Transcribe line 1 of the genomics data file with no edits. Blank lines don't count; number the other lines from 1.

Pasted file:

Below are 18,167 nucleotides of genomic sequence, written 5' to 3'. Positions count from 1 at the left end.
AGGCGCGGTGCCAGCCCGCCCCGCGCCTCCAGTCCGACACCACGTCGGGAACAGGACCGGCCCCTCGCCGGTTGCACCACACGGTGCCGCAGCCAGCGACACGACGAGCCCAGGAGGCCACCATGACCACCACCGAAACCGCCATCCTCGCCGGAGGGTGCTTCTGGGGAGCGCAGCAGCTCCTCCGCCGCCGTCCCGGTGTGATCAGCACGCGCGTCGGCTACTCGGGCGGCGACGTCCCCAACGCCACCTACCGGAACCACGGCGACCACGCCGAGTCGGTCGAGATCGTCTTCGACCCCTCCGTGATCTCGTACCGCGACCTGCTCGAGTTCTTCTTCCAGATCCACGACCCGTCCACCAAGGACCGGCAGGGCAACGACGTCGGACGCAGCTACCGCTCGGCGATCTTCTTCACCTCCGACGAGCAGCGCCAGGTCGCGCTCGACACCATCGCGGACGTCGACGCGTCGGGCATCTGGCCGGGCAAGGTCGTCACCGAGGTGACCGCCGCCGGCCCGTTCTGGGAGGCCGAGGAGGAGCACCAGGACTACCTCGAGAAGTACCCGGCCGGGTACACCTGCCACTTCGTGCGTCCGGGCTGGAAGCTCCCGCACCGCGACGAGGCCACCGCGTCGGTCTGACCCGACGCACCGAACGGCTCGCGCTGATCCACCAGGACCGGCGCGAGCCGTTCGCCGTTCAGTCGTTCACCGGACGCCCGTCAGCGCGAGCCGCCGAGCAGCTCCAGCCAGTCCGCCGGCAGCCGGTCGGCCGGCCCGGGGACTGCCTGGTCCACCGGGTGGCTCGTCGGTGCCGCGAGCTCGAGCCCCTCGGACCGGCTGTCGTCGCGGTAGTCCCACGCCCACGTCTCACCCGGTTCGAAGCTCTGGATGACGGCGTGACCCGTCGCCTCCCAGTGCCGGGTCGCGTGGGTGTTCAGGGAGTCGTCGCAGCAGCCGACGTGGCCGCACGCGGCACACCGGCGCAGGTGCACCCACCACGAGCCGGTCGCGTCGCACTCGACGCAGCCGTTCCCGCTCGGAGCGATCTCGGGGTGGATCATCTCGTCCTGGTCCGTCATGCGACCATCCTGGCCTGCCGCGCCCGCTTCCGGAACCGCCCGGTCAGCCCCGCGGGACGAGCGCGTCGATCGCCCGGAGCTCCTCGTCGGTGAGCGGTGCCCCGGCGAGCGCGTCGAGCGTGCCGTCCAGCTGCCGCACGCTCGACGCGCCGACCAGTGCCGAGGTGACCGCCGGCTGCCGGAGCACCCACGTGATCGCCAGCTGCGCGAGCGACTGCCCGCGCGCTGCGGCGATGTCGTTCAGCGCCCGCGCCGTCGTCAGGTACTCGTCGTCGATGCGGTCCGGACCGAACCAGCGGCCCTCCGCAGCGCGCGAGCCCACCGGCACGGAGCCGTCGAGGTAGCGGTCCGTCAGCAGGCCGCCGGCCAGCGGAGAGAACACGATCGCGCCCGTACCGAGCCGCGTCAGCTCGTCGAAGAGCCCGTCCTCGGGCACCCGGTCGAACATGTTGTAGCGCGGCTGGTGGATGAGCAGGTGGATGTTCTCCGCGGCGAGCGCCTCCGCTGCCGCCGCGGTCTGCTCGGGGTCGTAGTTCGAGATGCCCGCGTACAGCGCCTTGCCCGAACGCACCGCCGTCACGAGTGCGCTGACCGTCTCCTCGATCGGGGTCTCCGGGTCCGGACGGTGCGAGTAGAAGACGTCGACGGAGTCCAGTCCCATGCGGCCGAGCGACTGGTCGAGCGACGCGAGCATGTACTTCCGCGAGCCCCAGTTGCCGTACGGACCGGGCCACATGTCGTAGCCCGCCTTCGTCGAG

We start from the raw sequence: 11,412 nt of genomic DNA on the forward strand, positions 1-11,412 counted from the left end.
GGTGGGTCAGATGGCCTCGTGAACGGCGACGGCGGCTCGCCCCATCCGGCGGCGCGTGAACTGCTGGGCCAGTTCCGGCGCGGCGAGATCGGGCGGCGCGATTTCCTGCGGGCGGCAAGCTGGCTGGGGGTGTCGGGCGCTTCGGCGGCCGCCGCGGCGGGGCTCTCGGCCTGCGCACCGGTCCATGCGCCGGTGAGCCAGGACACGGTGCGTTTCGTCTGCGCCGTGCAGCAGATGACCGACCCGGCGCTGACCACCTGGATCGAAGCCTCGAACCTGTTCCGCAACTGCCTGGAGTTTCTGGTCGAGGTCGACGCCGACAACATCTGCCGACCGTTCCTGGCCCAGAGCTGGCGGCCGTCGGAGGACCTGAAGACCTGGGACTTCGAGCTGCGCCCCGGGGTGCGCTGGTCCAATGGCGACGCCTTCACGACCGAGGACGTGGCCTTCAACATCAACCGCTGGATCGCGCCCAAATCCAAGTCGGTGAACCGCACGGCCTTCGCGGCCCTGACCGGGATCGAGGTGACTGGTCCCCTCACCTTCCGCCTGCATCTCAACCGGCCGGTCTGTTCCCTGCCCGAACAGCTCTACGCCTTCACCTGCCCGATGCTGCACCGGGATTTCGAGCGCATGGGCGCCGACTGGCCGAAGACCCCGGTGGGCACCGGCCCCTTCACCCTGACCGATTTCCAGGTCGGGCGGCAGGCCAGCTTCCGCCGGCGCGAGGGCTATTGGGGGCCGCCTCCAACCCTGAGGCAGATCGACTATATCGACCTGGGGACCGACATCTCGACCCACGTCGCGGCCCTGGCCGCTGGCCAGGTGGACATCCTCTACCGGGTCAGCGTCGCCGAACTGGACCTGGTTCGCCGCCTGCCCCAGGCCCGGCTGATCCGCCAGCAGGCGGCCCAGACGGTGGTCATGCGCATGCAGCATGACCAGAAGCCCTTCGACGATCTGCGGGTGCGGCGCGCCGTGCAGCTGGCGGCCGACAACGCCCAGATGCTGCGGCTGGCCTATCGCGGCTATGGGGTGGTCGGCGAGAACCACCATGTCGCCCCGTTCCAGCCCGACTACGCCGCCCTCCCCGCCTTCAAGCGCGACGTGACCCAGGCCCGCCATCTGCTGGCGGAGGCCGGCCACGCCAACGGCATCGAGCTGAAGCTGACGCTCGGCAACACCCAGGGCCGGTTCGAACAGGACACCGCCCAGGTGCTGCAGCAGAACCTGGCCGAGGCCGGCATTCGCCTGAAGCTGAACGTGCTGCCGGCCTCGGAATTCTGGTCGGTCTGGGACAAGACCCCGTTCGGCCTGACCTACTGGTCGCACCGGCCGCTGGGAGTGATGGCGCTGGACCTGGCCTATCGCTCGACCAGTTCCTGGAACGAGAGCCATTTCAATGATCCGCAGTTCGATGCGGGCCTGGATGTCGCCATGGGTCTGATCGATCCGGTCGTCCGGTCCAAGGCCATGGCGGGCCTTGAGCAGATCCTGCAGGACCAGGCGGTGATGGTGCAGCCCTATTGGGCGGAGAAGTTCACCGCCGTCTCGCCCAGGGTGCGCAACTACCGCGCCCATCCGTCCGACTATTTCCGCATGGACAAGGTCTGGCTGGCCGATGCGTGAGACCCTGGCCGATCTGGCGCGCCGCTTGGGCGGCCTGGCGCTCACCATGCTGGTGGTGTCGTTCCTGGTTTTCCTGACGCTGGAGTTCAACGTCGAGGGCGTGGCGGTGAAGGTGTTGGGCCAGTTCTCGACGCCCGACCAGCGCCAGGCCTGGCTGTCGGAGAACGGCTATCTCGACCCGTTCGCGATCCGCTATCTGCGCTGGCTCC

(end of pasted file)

Below are 18,167 nucleotides of genomic sequence, written 5' to 3'. Positions count from 1 at the left end.